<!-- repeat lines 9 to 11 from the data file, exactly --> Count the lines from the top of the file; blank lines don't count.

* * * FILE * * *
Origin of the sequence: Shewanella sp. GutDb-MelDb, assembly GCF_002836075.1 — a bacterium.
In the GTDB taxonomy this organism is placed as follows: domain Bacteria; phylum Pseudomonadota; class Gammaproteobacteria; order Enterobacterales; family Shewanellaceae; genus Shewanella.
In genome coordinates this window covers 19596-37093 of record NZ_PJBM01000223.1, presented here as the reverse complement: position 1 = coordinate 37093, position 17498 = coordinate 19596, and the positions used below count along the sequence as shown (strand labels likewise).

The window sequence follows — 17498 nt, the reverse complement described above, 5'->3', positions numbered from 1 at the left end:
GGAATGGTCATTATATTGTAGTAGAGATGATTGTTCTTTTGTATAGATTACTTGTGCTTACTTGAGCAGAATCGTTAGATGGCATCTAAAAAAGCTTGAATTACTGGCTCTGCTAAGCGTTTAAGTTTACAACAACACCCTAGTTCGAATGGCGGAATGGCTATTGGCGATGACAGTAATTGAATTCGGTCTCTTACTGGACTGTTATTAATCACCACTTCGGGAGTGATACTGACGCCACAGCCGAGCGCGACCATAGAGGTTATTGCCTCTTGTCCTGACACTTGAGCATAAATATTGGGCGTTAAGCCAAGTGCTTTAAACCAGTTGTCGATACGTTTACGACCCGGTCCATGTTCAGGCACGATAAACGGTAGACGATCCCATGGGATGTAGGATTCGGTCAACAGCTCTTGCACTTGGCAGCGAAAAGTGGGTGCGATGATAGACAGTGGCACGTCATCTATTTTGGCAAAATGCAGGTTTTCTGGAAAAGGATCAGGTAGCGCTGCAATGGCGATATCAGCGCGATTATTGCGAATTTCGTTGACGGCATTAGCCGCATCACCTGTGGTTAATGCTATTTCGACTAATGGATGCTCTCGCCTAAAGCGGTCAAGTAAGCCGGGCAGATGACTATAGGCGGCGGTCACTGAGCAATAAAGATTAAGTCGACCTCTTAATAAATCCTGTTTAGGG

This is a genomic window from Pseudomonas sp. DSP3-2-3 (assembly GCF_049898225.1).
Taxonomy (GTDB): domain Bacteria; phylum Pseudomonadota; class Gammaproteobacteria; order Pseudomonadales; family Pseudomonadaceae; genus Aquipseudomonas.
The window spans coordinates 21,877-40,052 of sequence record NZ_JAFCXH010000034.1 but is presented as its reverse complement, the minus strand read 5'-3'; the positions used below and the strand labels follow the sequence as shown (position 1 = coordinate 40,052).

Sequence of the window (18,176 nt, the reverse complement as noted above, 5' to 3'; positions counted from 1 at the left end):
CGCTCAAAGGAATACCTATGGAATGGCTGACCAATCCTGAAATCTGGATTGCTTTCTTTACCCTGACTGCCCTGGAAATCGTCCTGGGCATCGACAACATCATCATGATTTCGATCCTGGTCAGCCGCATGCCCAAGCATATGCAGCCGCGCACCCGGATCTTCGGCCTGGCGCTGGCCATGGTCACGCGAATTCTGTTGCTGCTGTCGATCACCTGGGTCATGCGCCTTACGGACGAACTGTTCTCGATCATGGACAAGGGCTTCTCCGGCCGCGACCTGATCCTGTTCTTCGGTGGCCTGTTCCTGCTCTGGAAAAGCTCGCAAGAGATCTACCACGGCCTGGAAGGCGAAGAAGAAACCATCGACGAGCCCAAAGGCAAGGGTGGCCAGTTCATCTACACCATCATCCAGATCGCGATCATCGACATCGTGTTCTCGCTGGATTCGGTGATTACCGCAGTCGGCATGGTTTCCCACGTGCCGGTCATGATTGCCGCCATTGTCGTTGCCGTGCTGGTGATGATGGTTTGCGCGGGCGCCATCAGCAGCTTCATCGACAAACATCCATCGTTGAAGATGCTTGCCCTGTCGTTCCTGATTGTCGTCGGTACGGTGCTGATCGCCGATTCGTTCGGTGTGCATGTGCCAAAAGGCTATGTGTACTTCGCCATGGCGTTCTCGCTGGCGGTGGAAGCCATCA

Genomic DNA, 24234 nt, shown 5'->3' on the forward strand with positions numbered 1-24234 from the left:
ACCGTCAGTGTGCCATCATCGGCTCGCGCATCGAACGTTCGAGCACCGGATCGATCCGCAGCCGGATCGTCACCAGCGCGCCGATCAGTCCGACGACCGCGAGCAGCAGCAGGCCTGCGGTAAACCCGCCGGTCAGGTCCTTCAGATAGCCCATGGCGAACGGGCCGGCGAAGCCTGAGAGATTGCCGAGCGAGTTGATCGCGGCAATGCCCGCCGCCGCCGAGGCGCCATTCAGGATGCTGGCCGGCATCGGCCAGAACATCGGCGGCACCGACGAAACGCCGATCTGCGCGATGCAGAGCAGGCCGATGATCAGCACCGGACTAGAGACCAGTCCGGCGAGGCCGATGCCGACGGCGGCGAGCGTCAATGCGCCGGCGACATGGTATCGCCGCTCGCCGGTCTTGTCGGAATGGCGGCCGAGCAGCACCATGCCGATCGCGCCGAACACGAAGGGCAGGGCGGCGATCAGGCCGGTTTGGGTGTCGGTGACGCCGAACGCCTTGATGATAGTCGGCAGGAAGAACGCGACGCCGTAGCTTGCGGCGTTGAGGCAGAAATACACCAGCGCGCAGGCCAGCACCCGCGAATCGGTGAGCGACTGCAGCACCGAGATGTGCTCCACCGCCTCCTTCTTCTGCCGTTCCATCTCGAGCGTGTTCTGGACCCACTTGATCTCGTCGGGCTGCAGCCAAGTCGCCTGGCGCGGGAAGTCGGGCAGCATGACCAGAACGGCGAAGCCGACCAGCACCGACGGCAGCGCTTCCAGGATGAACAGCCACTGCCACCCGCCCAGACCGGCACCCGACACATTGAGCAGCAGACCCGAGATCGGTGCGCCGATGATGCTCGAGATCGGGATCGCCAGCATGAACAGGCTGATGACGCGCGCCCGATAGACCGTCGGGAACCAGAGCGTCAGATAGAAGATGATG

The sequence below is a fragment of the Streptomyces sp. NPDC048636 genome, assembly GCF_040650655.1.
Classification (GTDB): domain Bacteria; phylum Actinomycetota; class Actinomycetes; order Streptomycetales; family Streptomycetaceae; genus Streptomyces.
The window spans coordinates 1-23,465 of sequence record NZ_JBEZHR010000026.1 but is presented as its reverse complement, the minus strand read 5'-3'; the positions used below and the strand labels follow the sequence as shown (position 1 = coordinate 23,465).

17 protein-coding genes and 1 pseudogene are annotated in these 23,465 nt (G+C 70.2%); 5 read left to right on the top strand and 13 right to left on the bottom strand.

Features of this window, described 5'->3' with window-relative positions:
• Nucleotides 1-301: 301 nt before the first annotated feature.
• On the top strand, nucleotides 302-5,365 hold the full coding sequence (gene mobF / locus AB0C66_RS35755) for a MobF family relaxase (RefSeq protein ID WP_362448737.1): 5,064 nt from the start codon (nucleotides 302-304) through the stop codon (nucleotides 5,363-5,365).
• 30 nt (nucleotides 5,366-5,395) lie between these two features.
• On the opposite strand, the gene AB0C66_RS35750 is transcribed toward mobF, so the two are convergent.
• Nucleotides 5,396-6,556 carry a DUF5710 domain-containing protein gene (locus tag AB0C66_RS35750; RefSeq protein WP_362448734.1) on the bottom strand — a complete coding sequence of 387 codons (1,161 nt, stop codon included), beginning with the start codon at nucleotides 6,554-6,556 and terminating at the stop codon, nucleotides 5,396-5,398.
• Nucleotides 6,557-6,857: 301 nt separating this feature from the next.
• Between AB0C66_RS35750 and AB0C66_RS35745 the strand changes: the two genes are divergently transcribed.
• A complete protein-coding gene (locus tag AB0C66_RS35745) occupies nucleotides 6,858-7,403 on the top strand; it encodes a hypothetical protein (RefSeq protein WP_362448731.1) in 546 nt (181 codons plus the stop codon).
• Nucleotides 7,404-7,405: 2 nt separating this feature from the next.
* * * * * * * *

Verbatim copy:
Sequence of the window (18,176 nt, the reverse complement as noted above, 5' to 3'; positions counted from 1 at the left end):
CGCTCAAAGGAATACCTATGGAATGGCTGACCAATCCTGAAATCTGGATTGCTTTCTTTACCCTGACTGCCCTGGAAATCGTCCTGGGCATCGACAACATCATCATGATTTCGATCCTGGTCAGCCGCATGCCCAAGCATATGCAGCCGCGCACCCGGATCTTCGGCCTGGCGCTGGCCATGGTCACGCGAATTCTGTTGCTGCTGTCGATCACCTGGGTCATGCGCCTTACGGACGAACTGTTCTCGATCATGGACAAGGGCTTCTCCGGCCGCGACCTGATCCTGTTCTTCGGTGGCCTGTTCCTGCTCTGGAAAAGCTCGCAAGAGATCTACCACGGCCTGGAAGGCGAAGAAGAAACCATCGACGAGCCCAAAGGCAAGGGTGGCCAGTTCATCTACACCATCATCCAGATCGCGATCATCGACATCGTGTTCTCGCTGGATTCGGTGATTACCGCAGTCGGCATGGTTTCCCACGTGCCGGTCATGATTGCCGCCATTGTCGTTGCCGTGCTGGTGATGATGGTTTGCGCGGGCGCCATCAGCAGCTTCATCGACAAACATCCATCGTTGAAGATGCTTGCCCTGTCGTTCCTGATTGTCGTCGGTACGGTGCTGATCGCCGATTCGTTCGGTGTGCATGTGCCAAAAGGCTATGTGTACTTCGCCATGGCGTTCTCGCTGGCGGTGGAAGCCATCA

Genomic DNA, 24234 nt, shown 5'->3' on the forward strand with positions numbered 1-24234 from the left: